Health Execs: regulations are a barrier to growth
Four in five healthcare execs are planning to tap into global markets and invest in new technologies, over the next three to five years, according to UPS’ annual Pain in the (Supply) Chain healthcare survey.
Conducted by TNS, the survey reflects the views of senior-level decision makers within the healthcare supply chain. Representing the pharmaceutical, biotech, medical device and supply companies in the US, Western Europe, Asia and Latin America, those within the industry hope to increase their competitiveness, maintain product integrity and gain efficiencies through investments over the next few years.
Barriers to Growth
However, there are a number of factors which, according to the experts, are acting as barriers to growth in the healthcare industry.
Globally, the top healthcare business concerns include increasing regulations - the top concern cited by 52 percent of executives - as well as healthcare reform and other changes in legislation, cited as a concern by 51 percent. Intellectual property protection ranks third on the list of top concerns, cited by 48 percent of respondents. Concerns around intellectual property protection are highest in the U.S. and Asia.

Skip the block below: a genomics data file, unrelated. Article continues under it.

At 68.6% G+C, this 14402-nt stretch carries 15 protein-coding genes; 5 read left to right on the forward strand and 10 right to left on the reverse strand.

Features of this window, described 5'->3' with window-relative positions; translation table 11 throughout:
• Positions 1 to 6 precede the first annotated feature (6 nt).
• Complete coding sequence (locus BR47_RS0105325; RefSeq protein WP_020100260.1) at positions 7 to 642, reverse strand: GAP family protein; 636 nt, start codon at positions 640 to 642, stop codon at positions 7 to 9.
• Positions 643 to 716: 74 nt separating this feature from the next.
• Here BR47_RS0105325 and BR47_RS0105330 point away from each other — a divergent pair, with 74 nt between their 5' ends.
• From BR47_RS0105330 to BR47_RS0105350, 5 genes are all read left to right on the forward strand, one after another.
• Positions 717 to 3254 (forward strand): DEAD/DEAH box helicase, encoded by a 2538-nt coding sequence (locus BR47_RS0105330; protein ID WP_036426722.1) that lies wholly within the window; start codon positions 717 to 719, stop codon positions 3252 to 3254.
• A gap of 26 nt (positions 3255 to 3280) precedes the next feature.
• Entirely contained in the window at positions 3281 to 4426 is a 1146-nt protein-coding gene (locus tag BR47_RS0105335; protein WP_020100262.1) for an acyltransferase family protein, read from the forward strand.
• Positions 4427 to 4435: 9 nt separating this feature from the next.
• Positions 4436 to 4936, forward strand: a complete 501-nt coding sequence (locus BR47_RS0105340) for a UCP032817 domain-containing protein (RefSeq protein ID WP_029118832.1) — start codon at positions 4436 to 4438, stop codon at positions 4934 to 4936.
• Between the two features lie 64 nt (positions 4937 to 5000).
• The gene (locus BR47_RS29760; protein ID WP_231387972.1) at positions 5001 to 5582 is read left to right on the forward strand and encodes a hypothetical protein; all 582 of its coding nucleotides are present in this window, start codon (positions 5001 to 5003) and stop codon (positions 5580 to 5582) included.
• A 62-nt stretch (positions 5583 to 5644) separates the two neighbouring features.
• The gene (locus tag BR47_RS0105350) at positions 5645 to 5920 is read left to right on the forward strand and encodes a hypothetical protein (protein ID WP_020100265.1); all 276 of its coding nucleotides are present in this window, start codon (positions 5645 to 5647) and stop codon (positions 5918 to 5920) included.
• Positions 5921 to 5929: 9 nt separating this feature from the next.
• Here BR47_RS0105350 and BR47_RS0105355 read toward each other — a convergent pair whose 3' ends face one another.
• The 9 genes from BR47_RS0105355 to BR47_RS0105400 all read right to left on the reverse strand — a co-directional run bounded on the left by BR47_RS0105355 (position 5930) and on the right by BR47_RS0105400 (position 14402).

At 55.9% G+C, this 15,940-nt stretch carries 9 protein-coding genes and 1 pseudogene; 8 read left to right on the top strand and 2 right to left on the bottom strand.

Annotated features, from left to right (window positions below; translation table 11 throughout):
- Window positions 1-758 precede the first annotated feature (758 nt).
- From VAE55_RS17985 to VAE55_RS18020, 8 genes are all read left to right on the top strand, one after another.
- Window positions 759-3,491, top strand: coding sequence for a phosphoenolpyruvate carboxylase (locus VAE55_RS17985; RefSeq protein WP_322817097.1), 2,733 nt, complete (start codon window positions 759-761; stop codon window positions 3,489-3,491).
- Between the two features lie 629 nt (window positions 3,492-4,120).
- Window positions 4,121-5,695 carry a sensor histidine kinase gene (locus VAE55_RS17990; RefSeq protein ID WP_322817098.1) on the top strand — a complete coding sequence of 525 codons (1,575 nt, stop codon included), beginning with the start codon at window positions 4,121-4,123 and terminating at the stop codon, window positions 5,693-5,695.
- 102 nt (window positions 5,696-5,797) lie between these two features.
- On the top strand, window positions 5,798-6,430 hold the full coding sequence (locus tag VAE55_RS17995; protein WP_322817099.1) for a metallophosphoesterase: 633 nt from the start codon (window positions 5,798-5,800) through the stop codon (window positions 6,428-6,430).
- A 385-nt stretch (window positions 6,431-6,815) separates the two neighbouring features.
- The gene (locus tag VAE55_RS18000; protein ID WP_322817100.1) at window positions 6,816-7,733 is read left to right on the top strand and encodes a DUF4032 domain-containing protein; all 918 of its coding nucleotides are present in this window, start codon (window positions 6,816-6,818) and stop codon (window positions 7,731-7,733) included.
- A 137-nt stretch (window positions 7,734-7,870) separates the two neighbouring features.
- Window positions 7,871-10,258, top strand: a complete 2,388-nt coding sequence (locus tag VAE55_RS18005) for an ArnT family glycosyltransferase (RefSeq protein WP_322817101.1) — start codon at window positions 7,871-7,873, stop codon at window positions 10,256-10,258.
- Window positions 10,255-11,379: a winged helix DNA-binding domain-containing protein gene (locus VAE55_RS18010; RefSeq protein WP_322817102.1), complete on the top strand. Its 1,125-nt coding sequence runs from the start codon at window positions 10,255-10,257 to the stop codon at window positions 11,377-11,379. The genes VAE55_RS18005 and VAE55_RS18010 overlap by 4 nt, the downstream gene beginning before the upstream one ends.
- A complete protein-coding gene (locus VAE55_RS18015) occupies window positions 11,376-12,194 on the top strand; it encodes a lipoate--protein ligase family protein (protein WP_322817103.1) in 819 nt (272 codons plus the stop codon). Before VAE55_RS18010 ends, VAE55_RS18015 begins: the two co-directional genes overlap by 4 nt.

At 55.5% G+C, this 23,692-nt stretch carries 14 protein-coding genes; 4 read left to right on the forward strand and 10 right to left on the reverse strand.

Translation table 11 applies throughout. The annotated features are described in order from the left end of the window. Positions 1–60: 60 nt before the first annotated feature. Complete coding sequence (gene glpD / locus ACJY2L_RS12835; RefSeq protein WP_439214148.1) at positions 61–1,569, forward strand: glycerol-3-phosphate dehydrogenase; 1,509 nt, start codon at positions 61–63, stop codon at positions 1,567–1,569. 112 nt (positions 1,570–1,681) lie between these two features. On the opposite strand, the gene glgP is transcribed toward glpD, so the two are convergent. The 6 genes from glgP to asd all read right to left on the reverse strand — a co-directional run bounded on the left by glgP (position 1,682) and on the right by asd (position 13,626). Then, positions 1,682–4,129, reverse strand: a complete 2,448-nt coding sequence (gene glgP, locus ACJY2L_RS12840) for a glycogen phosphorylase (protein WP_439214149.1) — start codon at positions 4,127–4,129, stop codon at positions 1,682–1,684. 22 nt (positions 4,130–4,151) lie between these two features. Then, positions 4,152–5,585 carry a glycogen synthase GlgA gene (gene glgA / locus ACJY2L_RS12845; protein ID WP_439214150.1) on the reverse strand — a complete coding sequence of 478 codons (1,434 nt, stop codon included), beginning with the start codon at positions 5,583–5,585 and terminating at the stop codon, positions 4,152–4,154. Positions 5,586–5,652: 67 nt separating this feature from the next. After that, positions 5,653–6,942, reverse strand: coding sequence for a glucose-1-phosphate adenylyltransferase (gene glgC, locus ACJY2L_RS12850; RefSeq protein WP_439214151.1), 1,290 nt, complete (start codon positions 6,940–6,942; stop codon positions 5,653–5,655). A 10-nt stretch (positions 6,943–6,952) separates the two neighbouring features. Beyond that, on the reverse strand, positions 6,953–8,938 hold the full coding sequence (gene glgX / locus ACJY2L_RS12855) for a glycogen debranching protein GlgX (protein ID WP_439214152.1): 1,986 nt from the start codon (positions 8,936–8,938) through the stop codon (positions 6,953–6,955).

"Healthcare companies are feeling the pressure to expand and drive new growth while containing costs and ensuring compliance around the globe," said Bill Hook, vice president, global strategy, UPS Healthcare Logistics. "That has only heightened the need to build more global flexibility, integration and transformation into the healthcare supply chain."
The biggest supply chain concern is regulatory compliance, which was cited by 65 percent of respondents. Cost management comes in second with 60 percent citing this as their top supply chain issue, and only 41 percent report success in managing their supply chain costs.
In addition to regulatory compliance and managing supply chain costs, product security and product integrity have risen to the third most cited supply chain issue, rising to 57 percent. In emerging markets, it is a more significant concern as it is ranked first or second by survey respondents.
"Concerns around regulatory compliance and cost management have been constants for healthcare supply chain decision-makers over the past five years while we've seen growth in concern around areas such as product security and product protection," said Scott Szwast, UPS Healthcare Segment Marketing Director. "While these areas will always be a focus in the healthcare industry, companies can experience positive impact by examining strategies such as increased collaboration, adopting segment based supply chains and leveraging new innovative models and technologies."